“Oh – giants! The Refa’im, sire.” Zadoc’s shoulders lift. I take a sweet breath. Through a thin robe I’m aware of the scorpion on my collarbone. Zadoc nods at Beor as if to say, “See. You see what we’ve got here!”

Zadoc goes on. “The Refa’im had previously dwelt in the land of Ammon. What name did Ammon give these giants?”

This one I remember well. “Zamzumim! Og who survived the Flood outside of Noah’s Ark was the chief of the giants.”

My interrogator swallows a great gulp of water. It’s possible to observe his damp hairline; to watch the unsteady hand on the water bottle. I felt I was through the confidence-building part. Sitting on my right, Beor breathes warm winey breaths onto my head.

“Balaam, Abraham was promised whose lands? And which people came from Kaftor to take the lands from them?”

“Sire, again the Refa’im. God promised Abraham all their lands. Then the Avim conquered those lands, Sire, and then came the Kaftorim and took the lands from the Avim.”

Zadoc snaps up straight as a victor does after landing the fatal blow. Confidently now – “And, Balaam,  you know that Abraham made an oath to Avimelech. Abraham promised that his family would never take the land of Avimelech’s Philistines?”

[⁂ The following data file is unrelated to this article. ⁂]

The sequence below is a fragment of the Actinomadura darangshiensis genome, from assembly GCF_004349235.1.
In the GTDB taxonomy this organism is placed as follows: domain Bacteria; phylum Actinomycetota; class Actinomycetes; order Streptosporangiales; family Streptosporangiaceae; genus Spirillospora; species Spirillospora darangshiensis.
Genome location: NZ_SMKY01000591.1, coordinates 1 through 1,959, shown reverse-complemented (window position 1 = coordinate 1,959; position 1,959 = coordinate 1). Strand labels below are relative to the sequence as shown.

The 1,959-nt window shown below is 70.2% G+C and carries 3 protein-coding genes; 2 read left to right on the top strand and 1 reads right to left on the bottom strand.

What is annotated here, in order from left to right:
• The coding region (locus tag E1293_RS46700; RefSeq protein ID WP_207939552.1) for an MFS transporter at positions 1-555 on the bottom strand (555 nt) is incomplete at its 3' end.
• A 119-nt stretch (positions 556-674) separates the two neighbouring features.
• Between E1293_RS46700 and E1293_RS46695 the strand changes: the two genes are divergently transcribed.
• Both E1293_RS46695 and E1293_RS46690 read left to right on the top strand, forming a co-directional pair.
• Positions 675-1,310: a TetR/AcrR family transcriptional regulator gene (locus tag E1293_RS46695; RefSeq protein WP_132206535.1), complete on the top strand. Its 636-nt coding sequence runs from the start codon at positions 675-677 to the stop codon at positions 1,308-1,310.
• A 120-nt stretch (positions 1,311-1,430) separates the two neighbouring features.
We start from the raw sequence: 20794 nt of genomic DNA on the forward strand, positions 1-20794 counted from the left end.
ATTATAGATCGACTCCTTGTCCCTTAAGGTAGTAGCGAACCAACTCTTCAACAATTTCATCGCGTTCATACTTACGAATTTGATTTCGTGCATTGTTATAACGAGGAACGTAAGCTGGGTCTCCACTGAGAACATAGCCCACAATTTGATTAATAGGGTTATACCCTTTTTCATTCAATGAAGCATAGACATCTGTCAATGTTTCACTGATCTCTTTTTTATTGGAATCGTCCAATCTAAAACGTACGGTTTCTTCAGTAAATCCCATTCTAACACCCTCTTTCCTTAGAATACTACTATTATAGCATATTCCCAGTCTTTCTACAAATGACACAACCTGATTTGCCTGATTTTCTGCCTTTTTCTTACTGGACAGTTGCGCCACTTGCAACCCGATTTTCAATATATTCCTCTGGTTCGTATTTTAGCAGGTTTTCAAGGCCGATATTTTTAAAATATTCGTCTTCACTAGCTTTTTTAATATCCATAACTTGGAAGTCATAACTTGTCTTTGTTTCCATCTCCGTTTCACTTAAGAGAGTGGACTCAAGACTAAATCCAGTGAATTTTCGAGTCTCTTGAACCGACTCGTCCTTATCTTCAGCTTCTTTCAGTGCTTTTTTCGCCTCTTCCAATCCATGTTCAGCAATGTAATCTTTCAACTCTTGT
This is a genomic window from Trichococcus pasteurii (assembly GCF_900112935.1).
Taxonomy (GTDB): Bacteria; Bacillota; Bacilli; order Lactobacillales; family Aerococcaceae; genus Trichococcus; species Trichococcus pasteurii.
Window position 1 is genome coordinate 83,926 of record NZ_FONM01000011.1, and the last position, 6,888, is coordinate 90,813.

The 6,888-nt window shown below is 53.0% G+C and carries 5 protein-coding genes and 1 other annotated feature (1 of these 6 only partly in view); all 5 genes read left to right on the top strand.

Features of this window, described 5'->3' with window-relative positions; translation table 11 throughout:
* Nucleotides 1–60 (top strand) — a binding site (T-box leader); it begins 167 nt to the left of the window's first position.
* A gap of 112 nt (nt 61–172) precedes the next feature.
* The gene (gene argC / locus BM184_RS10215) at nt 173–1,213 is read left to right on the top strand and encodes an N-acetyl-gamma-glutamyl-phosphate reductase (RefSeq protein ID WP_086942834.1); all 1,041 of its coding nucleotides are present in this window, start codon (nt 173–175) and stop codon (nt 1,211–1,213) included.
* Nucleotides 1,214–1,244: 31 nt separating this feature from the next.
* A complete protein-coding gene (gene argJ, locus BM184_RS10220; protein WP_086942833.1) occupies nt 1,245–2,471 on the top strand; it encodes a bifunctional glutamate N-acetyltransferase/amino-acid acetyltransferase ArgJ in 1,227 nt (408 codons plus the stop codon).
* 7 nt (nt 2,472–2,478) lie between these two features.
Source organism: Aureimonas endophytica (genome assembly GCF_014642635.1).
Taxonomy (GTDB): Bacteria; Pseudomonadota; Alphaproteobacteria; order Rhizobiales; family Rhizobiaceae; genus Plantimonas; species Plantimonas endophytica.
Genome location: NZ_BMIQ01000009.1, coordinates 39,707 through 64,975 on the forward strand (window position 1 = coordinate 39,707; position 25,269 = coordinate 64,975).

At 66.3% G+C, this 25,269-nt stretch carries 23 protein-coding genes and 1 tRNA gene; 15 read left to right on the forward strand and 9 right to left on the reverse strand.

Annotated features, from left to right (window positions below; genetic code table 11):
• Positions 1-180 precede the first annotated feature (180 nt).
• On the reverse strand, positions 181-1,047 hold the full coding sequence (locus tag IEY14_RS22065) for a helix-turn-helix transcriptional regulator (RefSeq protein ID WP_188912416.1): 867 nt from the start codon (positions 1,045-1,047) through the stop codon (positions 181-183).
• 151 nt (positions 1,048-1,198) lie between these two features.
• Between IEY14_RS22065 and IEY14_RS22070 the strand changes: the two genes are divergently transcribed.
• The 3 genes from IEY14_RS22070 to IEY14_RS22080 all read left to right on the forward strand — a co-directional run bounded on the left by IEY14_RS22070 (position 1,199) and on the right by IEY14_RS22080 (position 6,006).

“Sire, I do know.”

“Well then – listen boy. How will it change Abraham’s oath now that the Kaftorim have taken the land from Avimelech? Is the oath in force? Balaam?”

“”I’m thinking, I’m thinking!” Agitated I sway a little. Then it came to me – a good answer. At the same moment I remember what I’ve got on my collar bone. My eye had caught a movement down there. Zadoc’s eye caught my terror, and my father caught Zadoc’s frozen silent language. His mitted hand was poised by my ear. With the deftness of a striking adder Beor had the scorpion clamped in his mitt.  He hurried it through the cage door.

“Well, boy!” Zadoc’s voice was heavy with love. “Your answer, if you please.”

“Sire, it would annul the oath. Abraham’s descendants can take the land because a different people live on it.”

Thus we entered a state of affairs which was nothing less than evolutionary. Its effect on mankind would be damn startling.